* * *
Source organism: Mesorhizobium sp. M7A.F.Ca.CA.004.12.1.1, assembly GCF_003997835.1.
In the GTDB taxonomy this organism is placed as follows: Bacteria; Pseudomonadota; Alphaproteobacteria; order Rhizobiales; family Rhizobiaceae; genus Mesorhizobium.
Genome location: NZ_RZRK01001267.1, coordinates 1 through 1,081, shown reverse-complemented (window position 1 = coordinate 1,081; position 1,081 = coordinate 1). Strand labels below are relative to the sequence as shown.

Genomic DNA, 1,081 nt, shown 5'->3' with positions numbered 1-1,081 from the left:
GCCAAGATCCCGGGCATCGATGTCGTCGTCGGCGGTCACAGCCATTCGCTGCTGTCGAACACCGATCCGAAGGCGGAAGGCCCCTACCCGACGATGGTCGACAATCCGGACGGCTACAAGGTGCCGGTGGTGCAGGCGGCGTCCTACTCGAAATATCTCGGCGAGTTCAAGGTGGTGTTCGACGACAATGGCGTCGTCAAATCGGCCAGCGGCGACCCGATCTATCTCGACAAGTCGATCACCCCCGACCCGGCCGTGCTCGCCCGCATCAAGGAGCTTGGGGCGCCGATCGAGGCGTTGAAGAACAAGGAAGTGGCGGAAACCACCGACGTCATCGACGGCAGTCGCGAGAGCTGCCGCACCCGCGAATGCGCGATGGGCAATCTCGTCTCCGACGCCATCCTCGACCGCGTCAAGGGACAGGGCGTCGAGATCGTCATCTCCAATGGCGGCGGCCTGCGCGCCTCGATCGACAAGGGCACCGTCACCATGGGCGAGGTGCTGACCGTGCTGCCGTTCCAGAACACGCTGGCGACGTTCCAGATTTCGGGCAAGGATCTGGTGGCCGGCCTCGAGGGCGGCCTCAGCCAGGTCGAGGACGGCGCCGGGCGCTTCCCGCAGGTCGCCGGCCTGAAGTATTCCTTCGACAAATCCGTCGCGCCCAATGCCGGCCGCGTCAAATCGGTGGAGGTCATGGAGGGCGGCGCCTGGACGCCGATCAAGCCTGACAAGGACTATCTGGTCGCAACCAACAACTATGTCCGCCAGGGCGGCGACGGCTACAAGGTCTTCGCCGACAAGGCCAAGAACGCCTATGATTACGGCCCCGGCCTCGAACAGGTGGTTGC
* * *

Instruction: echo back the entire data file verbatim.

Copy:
Source organism: Mesorhizobium sp. M7A.F.Ca.CA.004.12.1.1, assembly GCF_003997835.1.
In the GTDB taxonomy this organism is placed as follows: Bacteria; Pseudomonadota; Alphaproteobacteria; order Rhizobiales; family Rhizobiaceae; genus Mesorhizobium.
Genome location: NZ_RZRK01001267.1, coordinates 1 through 1,081, shown reverse-complemented (window position 1 = coordinate 1,081; position 1,081 = coordinate 1). Strand labels below are relative to the sequence as shown.

Genomic DNA, 1,081 nt, shown 5'->3' with positions numbered 1-1,081 from the left:
GCCAAGATCCCGGGCATCGATGTCGTCGTCGGCGGTCACAGCCATTCGCTGCTGTCGAACACCGATCCGAAGGCGGAAGGCCCCTACCCGACGATGGTCGACAATCCGGACGGCTACAAGGTGCCGGTGGTGCAGGCGGCGTCCTACTCGAAATATCTCGGCGAGTTCAAGGTGGTGTTCGACGACAATGGCGTCGTCAAATCGGCCAGCGGCGACCCGATCTATCTCGACAAGTCGATCACCCCCGACCCGGCCGTGCTCGCCCGCATCAAGGAGCTTGGGGCGCCGATCGAGGCGTTGAAGAACAAGGAAGTGGCGGAAACCACCGACGTCATCGACGGCAGTCGCGAGAGCTGCCGCACCCGCGAATGCGCGATGGGCAATCTCGTCTCCGACGCCATCCTCGACCGCGTCAAGGGACAGGGCGTCGAGATCGTCATCTCCAATGGCGGCGGCCTGCGCGCCTCGATCGACAAGGGCACCGTCACCATGGGCGAGGTGCTGACCGTGCTGCCGTTCCAGAACACGCTGGCGACGTTCCAGATTTCGGGCAAGGATCTGGTGGCCGGCCTCGAGGGCGGCCTCAGCCAGGTCGAGGACGGCGCCGGGCGCTTCCCGCAGGTCGCCGGCCTGAAGTATTCCTTCGACAAATCCGTCGCGCCCAATGCCGGCCGCGTCAAATCGGTGGAGGTCATGGAGGGCGGCGCCTGGACGCCGATCAAGCCTGACAAGGACTATCTGGTCGCAACCAACAACTATGTCCGCCAGGGCGGCGACGGCTACAAGGTCTTCGCCGACAAGGCCAAGAACGCCTATGATTACGGCCCCGGCCTCGAACAGGTGGTTGC